His studios are several industrial walk-in freezers, similar to those that store meat or shipments of frozen food. But, he admitted he was having trouble getting product to his clients.
'It usually takes us three days to freeze a block of ice,' Van Camp explained. 'Now, there are days we don`t get any ice done, at all.'
That is because his business is surrounded by the same 100-plus degree Fahrenheit heat that roofers, construction workers and police officers fight everyday. The freezers are climate-controlled. His Kirkwood warehouse is not. Unless they are in one of the freezers, the air inside Ice Visions can be over 90 degrees Fahrenheit. Not only does that reduce production, it reduces productivity.
'I try to bring people in as early as I can,' Van Camp pointed out. 'And, I try to send them home early -- no later than 3 p.m., before the real heat hits.'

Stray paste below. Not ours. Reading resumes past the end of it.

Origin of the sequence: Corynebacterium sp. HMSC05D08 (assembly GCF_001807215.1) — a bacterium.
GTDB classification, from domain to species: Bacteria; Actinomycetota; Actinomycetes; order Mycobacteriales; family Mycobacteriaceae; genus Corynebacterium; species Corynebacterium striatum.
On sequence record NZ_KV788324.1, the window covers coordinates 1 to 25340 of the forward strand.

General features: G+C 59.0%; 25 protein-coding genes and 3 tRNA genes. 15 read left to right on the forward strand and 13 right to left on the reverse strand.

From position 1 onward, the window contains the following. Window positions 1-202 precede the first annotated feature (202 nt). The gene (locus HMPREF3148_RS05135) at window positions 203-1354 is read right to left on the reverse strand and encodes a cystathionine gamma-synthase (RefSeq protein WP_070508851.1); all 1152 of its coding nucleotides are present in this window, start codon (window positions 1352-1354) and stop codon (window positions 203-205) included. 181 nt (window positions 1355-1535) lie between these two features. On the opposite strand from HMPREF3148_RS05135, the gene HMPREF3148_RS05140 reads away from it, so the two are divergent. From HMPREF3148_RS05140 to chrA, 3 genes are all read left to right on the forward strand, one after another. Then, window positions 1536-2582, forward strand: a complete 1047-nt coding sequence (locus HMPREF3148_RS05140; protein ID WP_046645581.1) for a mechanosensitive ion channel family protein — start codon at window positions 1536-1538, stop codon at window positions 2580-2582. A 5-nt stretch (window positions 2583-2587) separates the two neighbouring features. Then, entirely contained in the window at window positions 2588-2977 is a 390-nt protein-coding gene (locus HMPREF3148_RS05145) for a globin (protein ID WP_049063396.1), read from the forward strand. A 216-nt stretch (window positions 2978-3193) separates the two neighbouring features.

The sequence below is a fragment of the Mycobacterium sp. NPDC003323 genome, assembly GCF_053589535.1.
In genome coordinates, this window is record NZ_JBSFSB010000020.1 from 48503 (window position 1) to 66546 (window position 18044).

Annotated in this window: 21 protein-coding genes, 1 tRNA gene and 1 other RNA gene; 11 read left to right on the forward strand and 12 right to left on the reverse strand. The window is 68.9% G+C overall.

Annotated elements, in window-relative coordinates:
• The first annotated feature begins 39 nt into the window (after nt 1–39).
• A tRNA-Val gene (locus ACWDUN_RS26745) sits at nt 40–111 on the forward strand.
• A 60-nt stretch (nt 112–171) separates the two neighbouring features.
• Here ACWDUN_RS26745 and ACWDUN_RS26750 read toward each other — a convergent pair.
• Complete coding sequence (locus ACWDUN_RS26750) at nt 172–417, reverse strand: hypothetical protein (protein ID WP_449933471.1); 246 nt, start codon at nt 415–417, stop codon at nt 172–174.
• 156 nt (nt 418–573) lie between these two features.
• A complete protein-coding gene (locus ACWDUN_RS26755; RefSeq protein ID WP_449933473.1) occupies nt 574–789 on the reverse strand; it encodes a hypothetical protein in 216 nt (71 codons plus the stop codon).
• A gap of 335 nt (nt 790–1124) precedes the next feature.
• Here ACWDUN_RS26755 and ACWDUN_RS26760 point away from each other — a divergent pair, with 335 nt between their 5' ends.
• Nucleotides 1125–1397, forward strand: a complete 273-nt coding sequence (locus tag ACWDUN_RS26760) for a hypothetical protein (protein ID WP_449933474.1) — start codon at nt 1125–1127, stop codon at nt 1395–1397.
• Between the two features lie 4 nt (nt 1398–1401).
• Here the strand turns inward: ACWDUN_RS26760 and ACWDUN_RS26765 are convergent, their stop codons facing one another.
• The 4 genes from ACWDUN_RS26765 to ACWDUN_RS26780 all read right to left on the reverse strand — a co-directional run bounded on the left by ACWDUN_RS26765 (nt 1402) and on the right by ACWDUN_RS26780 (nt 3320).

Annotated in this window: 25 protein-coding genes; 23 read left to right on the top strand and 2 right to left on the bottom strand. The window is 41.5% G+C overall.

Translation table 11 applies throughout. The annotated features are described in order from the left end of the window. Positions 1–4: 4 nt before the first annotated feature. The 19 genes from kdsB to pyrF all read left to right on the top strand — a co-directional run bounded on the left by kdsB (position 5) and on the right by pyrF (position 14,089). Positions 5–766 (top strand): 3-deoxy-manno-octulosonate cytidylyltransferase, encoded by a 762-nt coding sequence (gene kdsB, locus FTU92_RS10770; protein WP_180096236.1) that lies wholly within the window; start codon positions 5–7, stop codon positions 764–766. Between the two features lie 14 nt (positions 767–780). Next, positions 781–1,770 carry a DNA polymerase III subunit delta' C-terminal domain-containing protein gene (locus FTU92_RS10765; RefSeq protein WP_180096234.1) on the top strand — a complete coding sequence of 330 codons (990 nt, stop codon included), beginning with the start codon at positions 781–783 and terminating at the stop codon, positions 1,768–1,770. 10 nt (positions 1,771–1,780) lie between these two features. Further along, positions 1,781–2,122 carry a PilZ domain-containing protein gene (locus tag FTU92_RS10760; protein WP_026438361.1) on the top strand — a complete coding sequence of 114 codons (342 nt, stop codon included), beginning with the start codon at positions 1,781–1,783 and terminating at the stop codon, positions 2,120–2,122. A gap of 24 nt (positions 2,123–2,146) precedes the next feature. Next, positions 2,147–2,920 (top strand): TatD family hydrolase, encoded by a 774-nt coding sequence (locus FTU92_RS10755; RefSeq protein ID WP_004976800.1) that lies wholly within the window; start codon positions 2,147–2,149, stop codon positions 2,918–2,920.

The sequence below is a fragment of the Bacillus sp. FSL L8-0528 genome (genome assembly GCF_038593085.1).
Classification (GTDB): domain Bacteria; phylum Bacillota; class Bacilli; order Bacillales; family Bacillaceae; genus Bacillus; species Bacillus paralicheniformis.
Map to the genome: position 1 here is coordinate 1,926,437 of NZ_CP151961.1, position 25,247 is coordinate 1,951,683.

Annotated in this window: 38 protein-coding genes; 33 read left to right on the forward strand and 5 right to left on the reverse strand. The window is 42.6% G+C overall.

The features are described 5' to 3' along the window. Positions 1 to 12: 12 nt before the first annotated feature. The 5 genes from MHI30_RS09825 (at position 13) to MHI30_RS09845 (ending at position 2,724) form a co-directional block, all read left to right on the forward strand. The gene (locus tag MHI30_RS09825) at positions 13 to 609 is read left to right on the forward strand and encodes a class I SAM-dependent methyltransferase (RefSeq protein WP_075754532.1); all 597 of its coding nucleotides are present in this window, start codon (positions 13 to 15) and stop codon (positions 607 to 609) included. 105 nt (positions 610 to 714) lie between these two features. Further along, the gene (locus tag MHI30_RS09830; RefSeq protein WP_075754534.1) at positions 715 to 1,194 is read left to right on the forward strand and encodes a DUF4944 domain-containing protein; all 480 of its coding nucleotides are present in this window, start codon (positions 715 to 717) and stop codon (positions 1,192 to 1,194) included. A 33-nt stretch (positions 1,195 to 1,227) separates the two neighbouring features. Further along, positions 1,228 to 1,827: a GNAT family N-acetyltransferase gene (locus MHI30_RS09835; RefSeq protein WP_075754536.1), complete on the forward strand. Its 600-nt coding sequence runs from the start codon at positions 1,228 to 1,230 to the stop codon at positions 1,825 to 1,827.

Van Camp said he is fortunate to have freezer trucks to get pieces to his clients. He said other businesses are racing to get their pieces, wrapped in blankets, to clients in conventional cars before the sculptures melt too much. But, it could take twice as long to get the freezer trucks cold enough to make deliveries. All this extra time to produce ice and prepare the trucks is costing Van Camp almost double in his electric bill.
'We are just doing the best we can,' Van Camp said, starting his day with an ice-sculpted full of iced coffee.
More info: http://icevisions.com/
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